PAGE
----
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Word of the Day
Saturday, March 10, 2018

Definitions for krummholz

  1. a forest of stunted trees near the timber line on a mountain.

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Citations for krummholz
A few miles away bare scree-covered slopes protruded from the gnarled krummholz, marking the trail's maximum height. Annie Proulx, "Testimony of the Donkey," Fine Just the Way It Is, 2008
I should point out that nowhere are the wabi and sabi palettes of time acting on nature more visible than in the krummholz--the "elfin timber," gnarled and twisted little trees at treeline that might be a thousand years old ... Dan Simmons, “Introduction to ‘Looking for Kelly Dahl,’” Worlds Enough & Time, 2002
Origin of krummholz
1900-1905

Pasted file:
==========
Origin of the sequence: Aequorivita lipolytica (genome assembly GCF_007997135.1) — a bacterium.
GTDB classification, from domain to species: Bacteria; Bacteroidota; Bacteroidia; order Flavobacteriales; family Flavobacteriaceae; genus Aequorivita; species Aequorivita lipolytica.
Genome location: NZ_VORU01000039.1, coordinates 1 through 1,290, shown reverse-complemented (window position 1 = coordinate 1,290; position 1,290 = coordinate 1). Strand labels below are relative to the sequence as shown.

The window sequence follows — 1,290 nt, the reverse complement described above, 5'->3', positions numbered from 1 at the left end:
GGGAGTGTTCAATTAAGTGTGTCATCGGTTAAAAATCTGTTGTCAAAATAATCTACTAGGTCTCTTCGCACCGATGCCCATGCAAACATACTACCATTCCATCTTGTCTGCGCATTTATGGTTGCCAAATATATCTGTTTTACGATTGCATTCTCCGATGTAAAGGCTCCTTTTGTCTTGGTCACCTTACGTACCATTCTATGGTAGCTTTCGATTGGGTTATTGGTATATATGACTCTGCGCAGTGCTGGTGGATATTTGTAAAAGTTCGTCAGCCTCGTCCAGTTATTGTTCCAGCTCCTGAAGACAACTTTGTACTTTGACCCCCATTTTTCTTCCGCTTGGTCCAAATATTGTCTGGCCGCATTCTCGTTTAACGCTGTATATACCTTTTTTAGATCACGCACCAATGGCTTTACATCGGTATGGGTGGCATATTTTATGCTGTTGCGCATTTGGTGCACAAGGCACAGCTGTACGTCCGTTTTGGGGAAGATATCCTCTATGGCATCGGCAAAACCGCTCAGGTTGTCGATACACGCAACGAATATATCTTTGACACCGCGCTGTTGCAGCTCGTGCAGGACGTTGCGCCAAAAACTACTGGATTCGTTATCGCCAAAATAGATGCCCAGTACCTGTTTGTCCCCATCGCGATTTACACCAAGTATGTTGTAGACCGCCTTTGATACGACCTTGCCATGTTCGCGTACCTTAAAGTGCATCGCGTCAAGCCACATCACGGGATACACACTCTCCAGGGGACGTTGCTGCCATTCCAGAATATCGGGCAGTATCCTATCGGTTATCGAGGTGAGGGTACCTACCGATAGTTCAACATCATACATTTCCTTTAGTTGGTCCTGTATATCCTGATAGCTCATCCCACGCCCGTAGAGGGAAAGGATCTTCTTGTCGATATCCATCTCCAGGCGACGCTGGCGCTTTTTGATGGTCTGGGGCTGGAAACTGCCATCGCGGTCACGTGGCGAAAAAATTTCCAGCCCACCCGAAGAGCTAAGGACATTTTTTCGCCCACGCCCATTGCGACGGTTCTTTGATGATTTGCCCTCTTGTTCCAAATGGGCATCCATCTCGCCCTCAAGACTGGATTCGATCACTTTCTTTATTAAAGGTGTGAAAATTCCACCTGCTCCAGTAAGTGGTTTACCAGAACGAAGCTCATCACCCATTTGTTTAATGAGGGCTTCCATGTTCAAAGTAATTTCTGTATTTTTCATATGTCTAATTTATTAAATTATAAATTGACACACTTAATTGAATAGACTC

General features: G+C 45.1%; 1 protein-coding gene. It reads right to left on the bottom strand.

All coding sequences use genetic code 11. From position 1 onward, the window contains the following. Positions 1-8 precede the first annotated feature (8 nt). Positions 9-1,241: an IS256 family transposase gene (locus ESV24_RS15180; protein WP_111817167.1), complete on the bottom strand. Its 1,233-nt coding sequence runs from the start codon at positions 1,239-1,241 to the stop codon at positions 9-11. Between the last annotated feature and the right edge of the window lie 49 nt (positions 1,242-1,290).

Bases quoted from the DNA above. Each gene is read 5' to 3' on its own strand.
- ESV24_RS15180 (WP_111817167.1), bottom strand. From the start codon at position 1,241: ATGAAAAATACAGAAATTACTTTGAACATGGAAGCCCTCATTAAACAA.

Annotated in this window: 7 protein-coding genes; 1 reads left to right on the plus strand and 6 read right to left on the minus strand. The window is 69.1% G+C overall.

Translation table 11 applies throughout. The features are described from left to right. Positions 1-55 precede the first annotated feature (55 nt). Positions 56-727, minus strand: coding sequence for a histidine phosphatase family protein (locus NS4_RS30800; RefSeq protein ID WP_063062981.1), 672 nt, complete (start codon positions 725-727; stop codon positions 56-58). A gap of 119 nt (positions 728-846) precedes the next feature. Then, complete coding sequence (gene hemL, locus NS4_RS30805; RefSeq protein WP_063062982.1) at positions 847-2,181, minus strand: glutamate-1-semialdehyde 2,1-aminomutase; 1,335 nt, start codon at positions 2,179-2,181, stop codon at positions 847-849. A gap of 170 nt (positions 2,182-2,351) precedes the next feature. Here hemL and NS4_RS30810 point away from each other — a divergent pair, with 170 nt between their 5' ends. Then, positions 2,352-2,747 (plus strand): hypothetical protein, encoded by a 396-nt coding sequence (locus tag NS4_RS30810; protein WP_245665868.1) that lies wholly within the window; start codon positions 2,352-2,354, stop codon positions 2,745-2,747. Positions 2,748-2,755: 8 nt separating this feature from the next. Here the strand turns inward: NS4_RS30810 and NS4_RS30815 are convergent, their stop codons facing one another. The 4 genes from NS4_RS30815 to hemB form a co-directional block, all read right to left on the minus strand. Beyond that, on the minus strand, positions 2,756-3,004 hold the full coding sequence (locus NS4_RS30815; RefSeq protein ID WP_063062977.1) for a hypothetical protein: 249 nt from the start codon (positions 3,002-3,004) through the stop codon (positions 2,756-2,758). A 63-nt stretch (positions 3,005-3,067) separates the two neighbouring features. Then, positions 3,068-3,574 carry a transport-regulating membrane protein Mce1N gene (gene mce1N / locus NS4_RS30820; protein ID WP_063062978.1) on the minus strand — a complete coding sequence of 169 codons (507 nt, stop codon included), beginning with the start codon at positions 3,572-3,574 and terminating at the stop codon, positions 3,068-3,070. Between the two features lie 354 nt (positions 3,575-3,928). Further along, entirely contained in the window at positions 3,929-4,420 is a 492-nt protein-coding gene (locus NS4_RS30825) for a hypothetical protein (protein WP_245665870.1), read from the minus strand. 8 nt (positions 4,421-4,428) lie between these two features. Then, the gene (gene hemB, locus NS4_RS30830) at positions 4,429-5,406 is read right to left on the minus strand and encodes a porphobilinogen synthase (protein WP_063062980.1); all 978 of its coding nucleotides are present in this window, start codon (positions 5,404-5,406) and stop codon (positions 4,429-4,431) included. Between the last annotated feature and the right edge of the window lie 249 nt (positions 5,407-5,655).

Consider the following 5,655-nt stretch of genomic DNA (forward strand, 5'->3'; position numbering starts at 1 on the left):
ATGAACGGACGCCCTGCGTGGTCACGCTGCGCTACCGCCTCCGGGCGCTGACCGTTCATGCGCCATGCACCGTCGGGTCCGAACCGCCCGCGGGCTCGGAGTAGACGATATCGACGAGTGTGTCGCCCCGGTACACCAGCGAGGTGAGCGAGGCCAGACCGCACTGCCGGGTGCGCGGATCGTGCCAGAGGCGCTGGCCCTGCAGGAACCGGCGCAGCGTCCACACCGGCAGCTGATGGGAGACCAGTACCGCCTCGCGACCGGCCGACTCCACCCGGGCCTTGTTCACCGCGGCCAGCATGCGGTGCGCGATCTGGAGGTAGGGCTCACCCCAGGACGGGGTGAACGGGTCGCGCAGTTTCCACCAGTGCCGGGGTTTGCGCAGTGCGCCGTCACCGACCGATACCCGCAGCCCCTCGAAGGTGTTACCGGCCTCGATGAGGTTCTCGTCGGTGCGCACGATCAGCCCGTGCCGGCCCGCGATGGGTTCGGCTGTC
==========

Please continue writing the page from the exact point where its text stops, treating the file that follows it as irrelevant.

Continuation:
The German noun Krummholz, literally “crooked wood,” means “a forest of stunted trees near the timber line; elfinwood.” The German adjective krumm “bent, crooked, warped, stooping, devious” is related to British dialectal words crump “bent, crooked” and crumpback (also crump-back) “hunchback.” The German noun Holz “wood” is related to English holt and Old Norse holt. The Germanic nouns derive from Proto-Germanic hulto-, from keld-, an extended form of the Proto-Indo-European root kel- “to cut, hit.” Keld- is the source of Greek kládos “twig, branch, shoot” (and the English taxonomic term clade), and Slavic (Polish) kłoda “log." Krummholz entered English in the early 20th century.